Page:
The Liberator Full Release - Mechanical Fabrication

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(last updated 6.2.10)

This text, in conjunction with pictures and videos, constitutes complete fabrication documentation. The product is The Liberator Beta v2.0 automatic CEB press, capable of producing 13-16 bricks per minute. All the .dxf files are here. See The Liberator Packing List to identify the parts discussed below.


The frame consists of 7/16" thick, 6" wide u-channel. The frame is the same as that found in Prototype 1. You can use that as a fabrication guide. See the pictures 1-3 of CEB_Prototype_1_Fab.

The Liberator Beta v2.0 is fabricated as follows. First, see the technical drawing for the overview:

Frame overview, see frame_overview.dxf (94.2 KB) from 01/20/2010 03:36 pm at Open+Pario

The u-channels are shown around the cylinder and below the hopper.


The frame is design-for-disassembly. 1/2" bolts, grade 8, are used to hold the frame together. The main cylinder attaches to the bottom of the frame, and the opposing members are at the top of the frame. These sets of frame members withstand the entire pressure of the cylinder, 20 tons, with the use of 8 bolts. Thus, each bolt needs to withstand about 5,000 lb of shear force. The area of a 1/2" bolt (.2 sq in) at over 100ksi strength, indicates 20,000 lb shear force per bolt, or a safety factor of 4. The middle set of structural u-channel members do not undergo shear force, but only expansion force of the soil as it is pressed in the compression chamber.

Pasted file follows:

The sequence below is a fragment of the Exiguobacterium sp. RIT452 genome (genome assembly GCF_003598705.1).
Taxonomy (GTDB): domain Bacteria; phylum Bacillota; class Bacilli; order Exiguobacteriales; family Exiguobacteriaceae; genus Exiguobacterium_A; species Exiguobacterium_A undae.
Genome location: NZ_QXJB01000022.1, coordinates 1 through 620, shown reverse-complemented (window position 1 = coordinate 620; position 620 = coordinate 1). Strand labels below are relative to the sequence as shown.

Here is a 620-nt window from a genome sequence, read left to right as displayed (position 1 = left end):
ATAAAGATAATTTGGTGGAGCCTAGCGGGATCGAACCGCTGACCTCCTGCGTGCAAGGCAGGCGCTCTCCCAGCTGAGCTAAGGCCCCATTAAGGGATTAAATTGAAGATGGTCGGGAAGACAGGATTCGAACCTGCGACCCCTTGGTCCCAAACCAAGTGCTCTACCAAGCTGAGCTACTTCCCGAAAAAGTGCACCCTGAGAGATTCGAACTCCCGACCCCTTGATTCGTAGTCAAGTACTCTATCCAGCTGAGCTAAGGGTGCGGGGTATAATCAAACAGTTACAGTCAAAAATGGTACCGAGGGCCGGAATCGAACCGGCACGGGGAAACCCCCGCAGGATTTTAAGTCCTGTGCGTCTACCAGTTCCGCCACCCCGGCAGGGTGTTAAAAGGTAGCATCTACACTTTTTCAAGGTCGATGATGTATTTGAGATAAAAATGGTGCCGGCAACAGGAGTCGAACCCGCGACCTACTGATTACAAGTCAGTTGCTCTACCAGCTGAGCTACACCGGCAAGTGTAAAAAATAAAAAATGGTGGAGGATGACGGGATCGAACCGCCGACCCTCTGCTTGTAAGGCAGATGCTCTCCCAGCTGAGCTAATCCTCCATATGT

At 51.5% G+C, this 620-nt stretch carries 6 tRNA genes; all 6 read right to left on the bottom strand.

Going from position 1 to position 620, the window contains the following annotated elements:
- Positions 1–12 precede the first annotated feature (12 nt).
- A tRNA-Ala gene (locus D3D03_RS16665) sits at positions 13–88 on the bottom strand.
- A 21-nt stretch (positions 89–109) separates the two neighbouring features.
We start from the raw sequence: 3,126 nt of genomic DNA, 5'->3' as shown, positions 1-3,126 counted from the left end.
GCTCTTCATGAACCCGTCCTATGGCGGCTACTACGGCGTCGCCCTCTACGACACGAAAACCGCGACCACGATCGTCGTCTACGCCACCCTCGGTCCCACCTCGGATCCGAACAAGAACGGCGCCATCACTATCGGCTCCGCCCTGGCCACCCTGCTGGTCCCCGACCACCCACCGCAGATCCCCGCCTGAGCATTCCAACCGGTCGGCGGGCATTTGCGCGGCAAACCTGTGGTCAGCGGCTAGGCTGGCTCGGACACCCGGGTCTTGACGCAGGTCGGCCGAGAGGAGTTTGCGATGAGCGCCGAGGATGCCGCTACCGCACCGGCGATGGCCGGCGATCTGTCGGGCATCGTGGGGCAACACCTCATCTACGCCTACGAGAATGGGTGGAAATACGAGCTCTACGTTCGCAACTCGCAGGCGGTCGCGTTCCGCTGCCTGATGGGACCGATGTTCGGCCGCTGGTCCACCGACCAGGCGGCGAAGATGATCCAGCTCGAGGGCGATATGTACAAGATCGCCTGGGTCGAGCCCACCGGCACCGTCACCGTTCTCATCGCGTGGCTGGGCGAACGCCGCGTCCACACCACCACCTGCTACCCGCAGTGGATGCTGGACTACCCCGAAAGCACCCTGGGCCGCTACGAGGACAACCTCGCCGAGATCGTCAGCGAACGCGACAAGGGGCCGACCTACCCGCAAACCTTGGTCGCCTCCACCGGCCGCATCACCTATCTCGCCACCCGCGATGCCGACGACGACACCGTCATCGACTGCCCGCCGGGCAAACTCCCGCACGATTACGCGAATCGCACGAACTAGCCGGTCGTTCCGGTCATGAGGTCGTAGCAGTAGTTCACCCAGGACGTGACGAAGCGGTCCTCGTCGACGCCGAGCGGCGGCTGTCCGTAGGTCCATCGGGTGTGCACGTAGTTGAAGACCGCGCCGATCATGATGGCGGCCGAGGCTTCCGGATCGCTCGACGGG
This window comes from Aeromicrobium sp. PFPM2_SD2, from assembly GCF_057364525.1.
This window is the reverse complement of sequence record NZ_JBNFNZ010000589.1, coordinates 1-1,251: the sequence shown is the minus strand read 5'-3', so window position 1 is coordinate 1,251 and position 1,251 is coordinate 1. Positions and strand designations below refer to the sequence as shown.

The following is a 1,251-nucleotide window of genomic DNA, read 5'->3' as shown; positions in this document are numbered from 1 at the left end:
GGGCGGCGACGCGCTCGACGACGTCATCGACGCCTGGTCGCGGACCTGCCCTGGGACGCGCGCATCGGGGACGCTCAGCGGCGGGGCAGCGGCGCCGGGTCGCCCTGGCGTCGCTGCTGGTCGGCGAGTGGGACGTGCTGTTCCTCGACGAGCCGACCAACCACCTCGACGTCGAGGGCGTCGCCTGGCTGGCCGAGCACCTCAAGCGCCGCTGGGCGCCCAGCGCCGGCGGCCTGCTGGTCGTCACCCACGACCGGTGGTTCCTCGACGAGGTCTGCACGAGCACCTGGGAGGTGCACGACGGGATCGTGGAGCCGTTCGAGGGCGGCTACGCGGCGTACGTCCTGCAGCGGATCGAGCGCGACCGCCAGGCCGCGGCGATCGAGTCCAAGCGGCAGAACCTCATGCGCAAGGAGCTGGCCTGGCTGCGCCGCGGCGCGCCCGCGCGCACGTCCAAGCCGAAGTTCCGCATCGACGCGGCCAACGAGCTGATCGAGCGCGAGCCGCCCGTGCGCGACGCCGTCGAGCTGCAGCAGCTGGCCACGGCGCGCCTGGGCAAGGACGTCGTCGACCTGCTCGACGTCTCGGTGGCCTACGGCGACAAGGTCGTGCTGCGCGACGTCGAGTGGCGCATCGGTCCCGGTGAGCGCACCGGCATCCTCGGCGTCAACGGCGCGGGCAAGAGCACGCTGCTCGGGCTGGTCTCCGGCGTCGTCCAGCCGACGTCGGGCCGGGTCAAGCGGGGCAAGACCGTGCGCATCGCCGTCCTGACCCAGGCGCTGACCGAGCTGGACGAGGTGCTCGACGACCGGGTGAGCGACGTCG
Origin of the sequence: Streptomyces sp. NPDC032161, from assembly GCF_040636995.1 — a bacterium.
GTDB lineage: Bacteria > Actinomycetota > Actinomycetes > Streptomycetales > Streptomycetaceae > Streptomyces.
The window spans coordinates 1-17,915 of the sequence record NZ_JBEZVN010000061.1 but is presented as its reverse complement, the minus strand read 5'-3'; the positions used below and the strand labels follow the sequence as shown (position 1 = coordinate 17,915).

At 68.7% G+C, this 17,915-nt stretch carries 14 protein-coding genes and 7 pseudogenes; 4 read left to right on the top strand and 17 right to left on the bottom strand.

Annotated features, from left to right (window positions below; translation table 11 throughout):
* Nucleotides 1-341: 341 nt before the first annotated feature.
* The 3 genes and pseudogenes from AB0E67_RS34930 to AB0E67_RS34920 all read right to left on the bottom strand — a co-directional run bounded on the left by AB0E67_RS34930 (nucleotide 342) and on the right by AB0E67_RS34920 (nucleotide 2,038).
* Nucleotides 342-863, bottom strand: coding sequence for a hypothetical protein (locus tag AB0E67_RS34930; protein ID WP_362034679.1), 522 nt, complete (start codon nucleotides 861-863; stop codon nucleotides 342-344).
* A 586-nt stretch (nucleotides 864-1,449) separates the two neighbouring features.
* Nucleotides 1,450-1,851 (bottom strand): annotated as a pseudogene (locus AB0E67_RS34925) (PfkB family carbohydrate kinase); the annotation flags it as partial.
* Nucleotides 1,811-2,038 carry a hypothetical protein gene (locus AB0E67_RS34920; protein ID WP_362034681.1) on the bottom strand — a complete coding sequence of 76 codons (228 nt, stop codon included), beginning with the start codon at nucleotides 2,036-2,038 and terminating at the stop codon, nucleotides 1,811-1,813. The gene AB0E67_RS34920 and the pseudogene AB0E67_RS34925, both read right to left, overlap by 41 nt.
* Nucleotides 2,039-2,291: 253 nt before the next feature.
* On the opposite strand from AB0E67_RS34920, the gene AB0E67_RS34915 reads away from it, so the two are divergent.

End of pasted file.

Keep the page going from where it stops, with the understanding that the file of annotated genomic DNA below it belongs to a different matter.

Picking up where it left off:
The structural members of the frame are 8 in number. The verticals (2), bottom cylinder support (2), opposing support (2), and compression chamber (2). There are 2 non-structural u-channels (8" wide), which close the bottom part of the compression chamber, with little force acting against them. These are 1/4" thick, while all the other structural members are 7/16" thick.

Fig 1 shows the frame members, being aligned for Transfer Punching holes for the 1/2" bolts. The dimensions of the u-channel members are shown in the technical drawing referred to above - see frame_overview.dxf (94.2 KB) from 01/20/2010 03:36 pm at Open+Pario.

Fig 1. Frame members for alignment.

Clamp all the structural members together, while fitting the soil drawer (shown further down) to assure correct spacing. Transfer punch all the holes with machine positioned vertically so that all holes are accessible. See Fig. 2.

Fig. 2. Transfer punching holes.

Holes in the eight, short, u-channel members have already been punched with a 120 Ton Hole Puncher or similar, with capacity to punch 9/16" holes. The holes are 9/16" - as 1/2" punched holes would be slightly undersized.

The two, vertical u-channels are then drilled at the location of the transfer punch marks.

After drilling, the frame is bolted together, Fig. 3. After bolting the frame can stand vertically, ready for attachment of the arms, Fig. 4.

Fig. 3. Frame bolted together.
Fig. 4. Frame standing.


The main cylinder is a 5"x8"x2.5" (bore-stroke-rod) cylinder.The main cylinder has a press foot fabricated from 2 plates, each 1" thick, welded on top of the cylinder rod to make the press foot. The press foot consists of one 6"x12" plate, with the second plate being 4"x10". These 2 plates are welded together. Before these plates are welded together, the smaller plate is torched out to accommodate a 1.5", fine-threaded nut, and the nut is welded into this plate. The press foot is then screwed on to the rod, where the cylinder used has a rod with 1.5" fine threads and a shoulder. The shaft of the cylinder used is 2". In future versions, we need to source a cylinder with a 2.5" rod, as the 2" rod will bend in the present configuration in the condition of uneven soil loading into the compression chamber. For this reason, the press foot was modified in Maureen's machine - by welding 6" guides under the press foot to prevent the press foot from bending with uneven loads.